File Download
  Links for fulltext
     (May Require Subscription)
Supplementary

Article: Legal Uncertainty—The Gray Area around Substandard Medicines: Where Public Health Meets Law

TitleLegal Uncertainty—The Gray Area around Substandard Medicines: Where Public Health Meets Law
Authors
Keywordscrime
government regulation
health care policy
human
law
Issue Date2020
PublisherAmerican Society of Tropical Medicine and Hygiene. The Journal's web site is located at http://www.ajtmh.org/
Citation
The American Journal of Tropical Medicine and Hygiene, 2020, v. 102 n. 2, p. 262-267 How to Cite?
AbstractThe WHO estimates that on average, 10.5% of the medicines in low- and middle-income countries (LMICs) are of poor quality,1 failing to meet standards for amounts of active ingredients(s), impurities, bioavailability, sterility, stability, packaging, etc.2,3 They threaten the welfare of individuals and societies, undermine health systems, and challenge the achievement of universal health coverage (UHC), which requires equitable access to quality-assured medicines.4–6 Collectively, poor-quality medicines are now called “substandard and falsified (SF)” medical products (Table 1) as per a 2017 World Health Assembly (WHA) resolution.7 “Falsified” implies intent of deceiving, whereas “substandard” medicines are authorized, but noncompliant with quality standards. This is a welcomed improvement over the previous complex and disputed “working definition” of “substandard/spurious/falsely-labelled/falsified/counterfeit medical products,” as it squarely focuses on public health. It now needs to be translated into action in countries to prevent, correct, compensate for, and, where necessary, sanction wrongdoings.
Persistent Identifierhttp://hdl.handle.net/10722/288092
ISSN
2019 Impact Factor: 2.126
2015 SCImago Journal Rankings: 1.488
PubMed Central ID

 

DC FieldValueLanguage
dc.contributor.authorOlliaro, E-
dc.contributor.authorOlliaro, P-
dc.contributor.authorHo, CWL-
dc.contributor.authorRavinetto, R-
dc.date.accessioned2020-10-05T12:07:45Z-
dc.date.available2020-10-05T12:07:45Z-
dc.date.issued2020-
dc.identifier.citationThe American Journal of Tropical Medicine and Hygiene, 2020, v. 102 n. 2, p. 262-267-
dc.identifier.issn0002-9637-
dc.identifier.urihttp://hdl.handle.net/10722/288092-
dc.description.abstractThe WHO estimates that on average, 10.5% of the medicines in low- and middle-income countries (LMICs) are of poor quality,1 failing to meet standards for amounts of active ingredients(s), impurities, bioavailability, sterility, stability, packaging, etc.2,3 They threaten the welfare of individuals and societies, undermine health systems, and challenge the achievement of universal health coverage (UHC), which requires equitable access to quality-assured medicines.4–6 Collectively, poor-quality medicines are now called “substandard and falsified (SF)” medical products (Table 1) as per a 2017 World Health Assembly (WHA) resolution.7 “Falsified” implies intent of deceiving, whereas “substandard” medicines are authorized, but noncompliant with quality standards. This is a welcomed improvement over the previous complex and disputed “working definition” of “substandard/spurious/falsely-labelled/falsified/counterfeit medical products,” as it squarely focuses on public health. It now needs to be translated into action in countries to prevent, correct, compensate for, and, where necessary, sanction wrongdoings.-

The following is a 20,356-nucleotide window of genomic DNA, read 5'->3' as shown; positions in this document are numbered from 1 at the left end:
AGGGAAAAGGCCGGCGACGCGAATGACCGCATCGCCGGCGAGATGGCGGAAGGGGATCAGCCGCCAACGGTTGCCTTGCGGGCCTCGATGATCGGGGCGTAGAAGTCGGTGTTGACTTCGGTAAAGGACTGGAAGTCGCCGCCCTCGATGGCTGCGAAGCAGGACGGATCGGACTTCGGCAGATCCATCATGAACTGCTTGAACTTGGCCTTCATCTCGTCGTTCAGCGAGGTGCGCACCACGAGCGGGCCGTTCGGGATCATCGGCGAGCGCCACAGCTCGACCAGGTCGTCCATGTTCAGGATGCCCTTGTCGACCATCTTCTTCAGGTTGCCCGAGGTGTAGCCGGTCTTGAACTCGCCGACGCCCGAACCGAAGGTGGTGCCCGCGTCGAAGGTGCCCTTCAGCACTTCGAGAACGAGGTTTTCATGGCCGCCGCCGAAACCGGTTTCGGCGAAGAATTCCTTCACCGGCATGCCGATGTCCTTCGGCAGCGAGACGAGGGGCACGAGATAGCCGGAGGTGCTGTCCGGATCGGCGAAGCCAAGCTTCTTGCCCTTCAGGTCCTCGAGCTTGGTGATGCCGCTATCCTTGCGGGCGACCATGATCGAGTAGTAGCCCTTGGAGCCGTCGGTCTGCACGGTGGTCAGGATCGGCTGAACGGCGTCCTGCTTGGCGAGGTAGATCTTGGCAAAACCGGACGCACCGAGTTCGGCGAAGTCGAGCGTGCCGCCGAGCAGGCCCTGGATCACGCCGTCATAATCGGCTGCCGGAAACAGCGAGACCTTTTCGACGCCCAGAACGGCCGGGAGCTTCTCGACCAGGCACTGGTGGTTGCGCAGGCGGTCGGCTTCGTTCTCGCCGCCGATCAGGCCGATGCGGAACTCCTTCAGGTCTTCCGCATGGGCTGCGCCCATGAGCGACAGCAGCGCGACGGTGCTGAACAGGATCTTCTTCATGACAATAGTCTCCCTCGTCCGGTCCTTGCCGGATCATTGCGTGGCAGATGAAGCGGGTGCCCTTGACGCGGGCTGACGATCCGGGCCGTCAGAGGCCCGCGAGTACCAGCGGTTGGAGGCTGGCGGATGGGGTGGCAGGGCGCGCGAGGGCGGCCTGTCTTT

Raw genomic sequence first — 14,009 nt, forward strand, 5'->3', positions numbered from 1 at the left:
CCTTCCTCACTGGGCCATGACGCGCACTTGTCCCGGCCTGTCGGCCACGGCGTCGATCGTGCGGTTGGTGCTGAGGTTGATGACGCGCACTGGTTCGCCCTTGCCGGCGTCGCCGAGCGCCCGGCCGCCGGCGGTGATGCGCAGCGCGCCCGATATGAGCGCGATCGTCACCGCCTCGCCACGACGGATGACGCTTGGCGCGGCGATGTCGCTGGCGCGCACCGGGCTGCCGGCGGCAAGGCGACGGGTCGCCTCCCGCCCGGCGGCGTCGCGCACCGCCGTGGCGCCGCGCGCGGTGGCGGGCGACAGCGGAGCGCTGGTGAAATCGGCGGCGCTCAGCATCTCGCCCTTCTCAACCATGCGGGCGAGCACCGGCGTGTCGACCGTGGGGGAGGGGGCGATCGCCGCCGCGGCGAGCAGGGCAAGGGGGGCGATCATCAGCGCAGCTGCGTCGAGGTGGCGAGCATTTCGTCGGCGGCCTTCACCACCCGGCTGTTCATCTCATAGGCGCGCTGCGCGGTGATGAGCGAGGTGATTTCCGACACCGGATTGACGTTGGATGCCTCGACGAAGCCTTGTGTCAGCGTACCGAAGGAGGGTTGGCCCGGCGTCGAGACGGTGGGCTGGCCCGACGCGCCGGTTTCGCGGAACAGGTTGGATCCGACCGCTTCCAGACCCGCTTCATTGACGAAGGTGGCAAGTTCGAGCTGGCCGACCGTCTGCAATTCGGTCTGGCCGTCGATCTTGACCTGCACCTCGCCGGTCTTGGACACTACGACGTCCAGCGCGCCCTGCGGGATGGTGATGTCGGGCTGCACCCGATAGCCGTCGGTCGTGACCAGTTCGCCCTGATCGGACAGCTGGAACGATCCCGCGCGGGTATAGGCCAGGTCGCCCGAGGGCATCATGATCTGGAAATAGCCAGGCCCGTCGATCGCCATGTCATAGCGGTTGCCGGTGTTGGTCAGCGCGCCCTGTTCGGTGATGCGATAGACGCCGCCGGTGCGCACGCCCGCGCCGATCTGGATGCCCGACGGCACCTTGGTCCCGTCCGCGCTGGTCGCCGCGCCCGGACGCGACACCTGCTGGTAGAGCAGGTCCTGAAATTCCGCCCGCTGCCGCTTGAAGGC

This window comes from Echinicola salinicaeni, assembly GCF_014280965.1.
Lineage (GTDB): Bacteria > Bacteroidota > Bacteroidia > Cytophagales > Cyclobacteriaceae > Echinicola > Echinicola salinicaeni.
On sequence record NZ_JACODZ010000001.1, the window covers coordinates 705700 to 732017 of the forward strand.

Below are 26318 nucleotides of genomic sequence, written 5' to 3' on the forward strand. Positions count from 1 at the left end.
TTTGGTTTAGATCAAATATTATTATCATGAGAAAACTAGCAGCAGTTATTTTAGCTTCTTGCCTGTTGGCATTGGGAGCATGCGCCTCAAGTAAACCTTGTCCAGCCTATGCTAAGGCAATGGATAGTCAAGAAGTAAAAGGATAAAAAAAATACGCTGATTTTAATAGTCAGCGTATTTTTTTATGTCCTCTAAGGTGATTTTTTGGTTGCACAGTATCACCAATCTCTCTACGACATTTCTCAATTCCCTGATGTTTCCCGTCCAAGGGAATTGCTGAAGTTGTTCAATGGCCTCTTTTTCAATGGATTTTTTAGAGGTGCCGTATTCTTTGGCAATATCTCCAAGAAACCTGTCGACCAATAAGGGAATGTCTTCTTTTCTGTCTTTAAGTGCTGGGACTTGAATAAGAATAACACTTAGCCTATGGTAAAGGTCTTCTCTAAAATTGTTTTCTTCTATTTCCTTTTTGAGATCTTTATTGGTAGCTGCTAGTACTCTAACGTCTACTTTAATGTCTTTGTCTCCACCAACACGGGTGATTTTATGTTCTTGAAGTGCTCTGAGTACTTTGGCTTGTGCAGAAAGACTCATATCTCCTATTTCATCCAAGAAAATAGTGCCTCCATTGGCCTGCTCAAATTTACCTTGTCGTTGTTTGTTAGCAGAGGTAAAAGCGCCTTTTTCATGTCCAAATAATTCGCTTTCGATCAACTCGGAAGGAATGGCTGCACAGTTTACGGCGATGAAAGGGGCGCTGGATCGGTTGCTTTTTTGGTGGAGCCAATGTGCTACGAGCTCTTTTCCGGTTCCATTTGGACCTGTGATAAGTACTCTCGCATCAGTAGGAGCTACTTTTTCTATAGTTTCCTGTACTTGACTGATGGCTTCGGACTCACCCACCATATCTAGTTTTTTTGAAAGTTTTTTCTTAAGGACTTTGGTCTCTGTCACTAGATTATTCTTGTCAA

dc.languageeng-
dc.publisherAmerican Society of Tropical Medicine and Hygiene. The Journal's web site is located at http://www.ajtmh.org/-
dc.relation.ispartofThe American Journal of Tropical Medicine and Hygiene-
dc.rightsThe American Journal of Tropical Medicine and Hygiene. Copyright © American Society of Tropical Medicine and Hygiene.-
dc.rightsThis work is licensed under a Creative Commons Attribution-NonCommercial-NoDerivatives 4.0 International License.-
dc.subjectcrime-
dc.subjectgovernment regulation-
dc.subjecthealth care policy-
dc.subjecthuman-
dc.subjectlaw-
dc.titleLegal Uncertainty—The Gray Area around Substandard Medicines: Where Public Health Meets Law-
dc.typeArticle-
dc.identifier.emailHo, CWL: cwlho@hku.hk-
dc.identifier.authorityHo, CWL=rp02632-
dc.description.naturepublished_or_final_version-
dc.identifier.doi10.4269/ajtmh.19-0645-
dc.identifier.pmid31746313-
dc.identifier.pmcidPMC7008313-
dc.identifier.scopuseid_2-s2.0-85079076246-
dc.identifier.hkuros315212-
dc.identifier.volume102-
dc.identifier.issue2-
dc.identifier.spage262-
dc.identifier.epage267-
dc.publisher.placeUnited States-

Export via OAI-PMH Interface in XML Formats


OR


Export to Other Non-XML Formats